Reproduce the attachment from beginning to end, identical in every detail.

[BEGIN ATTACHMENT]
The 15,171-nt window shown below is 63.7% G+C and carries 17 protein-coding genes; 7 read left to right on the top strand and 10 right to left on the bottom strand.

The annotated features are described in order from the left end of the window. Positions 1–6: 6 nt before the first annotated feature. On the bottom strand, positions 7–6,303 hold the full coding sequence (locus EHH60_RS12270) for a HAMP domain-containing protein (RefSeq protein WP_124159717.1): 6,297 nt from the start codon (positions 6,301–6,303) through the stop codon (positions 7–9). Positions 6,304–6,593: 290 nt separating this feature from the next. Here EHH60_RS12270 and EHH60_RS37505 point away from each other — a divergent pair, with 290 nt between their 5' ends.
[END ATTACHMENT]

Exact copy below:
The 15,171-nt window shown below is 63.7% G+C and carries 17 protein-coding genes; 7 read left to right on the top strand and 10 right to left on the bottom strand.

The annotated features are described in order from the left end of the window. Positions 1–6: 6 nt before the first annotated feature. On the bottom strand, positions 7–6,303 hold the full coding sequence (locus EHH60_RS12270) for a HAMP domain-containing protein (RefSeq protein WP_124159717.1): 6,297 nt from the start codon (positions 6,301–6,303) through the stop codon (positions 7–9). Positions 6,304–6,593: 290 nt separating this feature from the next. Here EHH60_RS12270 and EHH60_RS37505 point away from each other — a divergent pair, with 290 nt between their 5' ends.